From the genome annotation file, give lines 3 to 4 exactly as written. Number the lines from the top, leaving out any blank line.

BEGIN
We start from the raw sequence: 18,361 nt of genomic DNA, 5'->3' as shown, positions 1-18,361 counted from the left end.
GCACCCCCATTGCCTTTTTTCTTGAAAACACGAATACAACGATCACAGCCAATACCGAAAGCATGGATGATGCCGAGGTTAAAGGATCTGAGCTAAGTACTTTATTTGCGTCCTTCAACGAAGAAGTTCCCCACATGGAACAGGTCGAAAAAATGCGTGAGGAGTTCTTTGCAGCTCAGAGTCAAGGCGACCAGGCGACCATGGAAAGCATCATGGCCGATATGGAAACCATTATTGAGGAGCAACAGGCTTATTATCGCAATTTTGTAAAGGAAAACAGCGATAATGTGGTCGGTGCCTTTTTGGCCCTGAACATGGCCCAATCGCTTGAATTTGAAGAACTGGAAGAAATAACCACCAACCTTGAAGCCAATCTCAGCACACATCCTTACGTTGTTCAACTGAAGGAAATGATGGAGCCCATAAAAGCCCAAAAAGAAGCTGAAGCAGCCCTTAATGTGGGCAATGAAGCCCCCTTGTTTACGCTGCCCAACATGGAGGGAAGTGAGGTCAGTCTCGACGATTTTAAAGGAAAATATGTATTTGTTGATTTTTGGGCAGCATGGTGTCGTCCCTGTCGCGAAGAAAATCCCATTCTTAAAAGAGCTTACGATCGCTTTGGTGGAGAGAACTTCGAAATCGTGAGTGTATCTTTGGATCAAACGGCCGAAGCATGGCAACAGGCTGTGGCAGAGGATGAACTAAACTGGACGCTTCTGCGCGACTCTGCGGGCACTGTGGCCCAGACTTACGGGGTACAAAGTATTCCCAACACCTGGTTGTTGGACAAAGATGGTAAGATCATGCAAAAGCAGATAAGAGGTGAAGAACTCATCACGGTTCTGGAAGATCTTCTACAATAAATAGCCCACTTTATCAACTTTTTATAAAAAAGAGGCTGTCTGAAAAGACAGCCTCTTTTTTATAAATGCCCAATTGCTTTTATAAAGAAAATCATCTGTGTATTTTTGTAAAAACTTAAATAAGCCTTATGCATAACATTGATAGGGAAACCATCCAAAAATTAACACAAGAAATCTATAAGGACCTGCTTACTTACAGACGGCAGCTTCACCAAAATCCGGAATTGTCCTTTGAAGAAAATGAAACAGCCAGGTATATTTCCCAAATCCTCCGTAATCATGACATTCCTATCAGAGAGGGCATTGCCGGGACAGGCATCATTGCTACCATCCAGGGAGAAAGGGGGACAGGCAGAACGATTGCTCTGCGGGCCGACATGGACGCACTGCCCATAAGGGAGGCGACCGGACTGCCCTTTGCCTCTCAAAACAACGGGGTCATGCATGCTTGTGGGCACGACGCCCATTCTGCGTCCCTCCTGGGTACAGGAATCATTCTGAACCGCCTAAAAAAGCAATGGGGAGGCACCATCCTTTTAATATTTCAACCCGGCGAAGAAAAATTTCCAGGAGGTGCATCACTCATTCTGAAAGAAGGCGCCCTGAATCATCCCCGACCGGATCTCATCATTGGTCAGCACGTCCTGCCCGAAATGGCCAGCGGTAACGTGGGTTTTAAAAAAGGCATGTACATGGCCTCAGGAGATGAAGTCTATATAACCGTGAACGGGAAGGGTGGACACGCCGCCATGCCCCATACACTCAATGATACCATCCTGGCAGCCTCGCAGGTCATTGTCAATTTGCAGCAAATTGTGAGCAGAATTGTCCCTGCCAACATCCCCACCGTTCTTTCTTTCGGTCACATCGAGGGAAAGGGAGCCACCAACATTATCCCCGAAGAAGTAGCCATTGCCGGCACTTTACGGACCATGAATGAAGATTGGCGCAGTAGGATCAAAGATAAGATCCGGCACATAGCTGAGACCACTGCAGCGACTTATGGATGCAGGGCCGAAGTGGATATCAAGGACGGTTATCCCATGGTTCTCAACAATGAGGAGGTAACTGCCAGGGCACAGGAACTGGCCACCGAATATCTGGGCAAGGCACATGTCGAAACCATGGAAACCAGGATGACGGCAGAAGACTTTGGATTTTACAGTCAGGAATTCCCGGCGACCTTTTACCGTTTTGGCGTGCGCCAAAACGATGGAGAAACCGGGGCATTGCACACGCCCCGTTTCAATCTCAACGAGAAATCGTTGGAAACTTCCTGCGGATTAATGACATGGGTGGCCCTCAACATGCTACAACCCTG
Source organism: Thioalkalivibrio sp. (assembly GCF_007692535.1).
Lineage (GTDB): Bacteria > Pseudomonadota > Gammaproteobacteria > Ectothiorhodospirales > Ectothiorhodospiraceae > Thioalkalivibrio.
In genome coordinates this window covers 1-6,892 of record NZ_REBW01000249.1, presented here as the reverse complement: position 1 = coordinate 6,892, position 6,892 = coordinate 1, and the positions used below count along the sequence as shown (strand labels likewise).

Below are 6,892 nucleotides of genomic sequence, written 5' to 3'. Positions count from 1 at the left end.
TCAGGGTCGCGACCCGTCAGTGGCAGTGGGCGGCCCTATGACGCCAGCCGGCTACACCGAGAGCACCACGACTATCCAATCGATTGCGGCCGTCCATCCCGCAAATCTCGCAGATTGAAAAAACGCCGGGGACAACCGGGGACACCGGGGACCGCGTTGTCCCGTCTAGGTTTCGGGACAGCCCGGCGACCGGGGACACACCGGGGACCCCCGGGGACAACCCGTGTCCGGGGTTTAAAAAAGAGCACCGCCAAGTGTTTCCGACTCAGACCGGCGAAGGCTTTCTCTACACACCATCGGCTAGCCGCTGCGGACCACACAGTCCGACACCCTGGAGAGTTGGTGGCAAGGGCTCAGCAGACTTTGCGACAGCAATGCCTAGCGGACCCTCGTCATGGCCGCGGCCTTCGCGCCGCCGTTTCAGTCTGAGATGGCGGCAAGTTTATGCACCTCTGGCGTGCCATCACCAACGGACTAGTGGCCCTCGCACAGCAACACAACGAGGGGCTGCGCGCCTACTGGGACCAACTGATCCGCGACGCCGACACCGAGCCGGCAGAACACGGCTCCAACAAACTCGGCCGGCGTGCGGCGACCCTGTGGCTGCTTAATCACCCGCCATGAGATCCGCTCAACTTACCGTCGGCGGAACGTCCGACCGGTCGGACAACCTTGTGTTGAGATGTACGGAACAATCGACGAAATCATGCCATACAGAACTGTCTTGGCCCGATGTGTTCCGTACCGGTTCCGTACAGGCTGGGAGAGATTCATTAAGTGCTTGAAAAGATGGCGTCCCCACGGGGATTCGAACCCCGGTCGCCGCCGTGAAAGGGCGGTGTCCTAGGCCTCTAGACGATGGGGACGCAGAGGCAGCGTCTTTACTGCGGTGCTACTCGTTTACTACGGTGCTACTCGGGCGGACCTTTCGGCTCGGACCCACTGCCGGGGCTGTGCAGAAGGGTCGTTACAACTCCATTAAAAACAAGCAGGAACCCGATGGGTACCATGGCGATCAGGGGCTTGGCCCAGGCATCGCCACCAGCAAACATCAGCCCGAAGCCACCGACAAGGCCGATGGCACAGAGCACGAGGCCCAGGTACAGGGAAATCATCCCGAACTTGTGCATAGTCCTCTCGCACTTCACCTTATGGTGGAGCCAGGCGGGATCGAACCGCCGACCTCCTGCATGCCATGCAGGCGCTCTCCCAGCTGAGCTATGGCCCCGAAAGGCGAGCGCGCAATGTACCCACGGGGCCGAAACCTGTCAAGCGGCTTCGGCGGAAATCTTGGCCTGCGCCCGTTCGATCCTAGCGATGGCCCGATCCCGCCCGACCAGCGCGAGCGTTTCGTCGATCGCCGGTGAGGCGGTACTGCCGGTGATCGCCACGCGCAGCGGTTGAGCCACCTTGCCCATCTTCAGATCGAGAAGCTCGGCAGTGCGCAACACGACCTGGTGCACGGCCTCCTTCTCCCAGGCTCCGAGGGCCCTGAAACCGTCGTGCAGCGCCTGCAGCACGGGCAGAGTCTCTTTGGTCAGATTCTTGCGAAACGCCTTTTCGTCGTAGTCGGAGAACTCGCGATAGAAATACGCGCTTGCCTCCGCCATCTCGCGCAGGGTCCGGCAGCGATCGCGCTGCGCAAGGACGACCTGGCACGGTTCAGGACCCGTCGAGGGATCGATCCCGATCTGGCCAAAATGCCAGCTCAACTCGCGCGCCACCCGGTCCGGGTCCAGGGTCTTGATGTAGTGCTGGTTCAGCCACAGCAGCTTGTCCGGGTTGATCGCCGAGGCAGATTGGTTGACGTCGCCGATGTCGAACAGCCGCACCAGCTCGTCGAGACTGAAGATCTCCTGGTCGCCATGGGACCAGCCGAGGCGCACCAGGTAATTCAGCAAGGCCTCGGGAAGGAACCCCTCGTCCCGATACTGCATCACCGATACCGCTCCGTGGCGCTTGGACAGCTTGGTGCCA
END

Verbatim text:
Source organism: Thioalkalivibrio sp. (assembly GCF_007692535.1).
Lineage (GTDB): Bacteria > Pseudomonadota > Gammaproteobacteria > Ectothiorhodospirales > Ectothiorhodospiraceae > Thioalkalivibrio.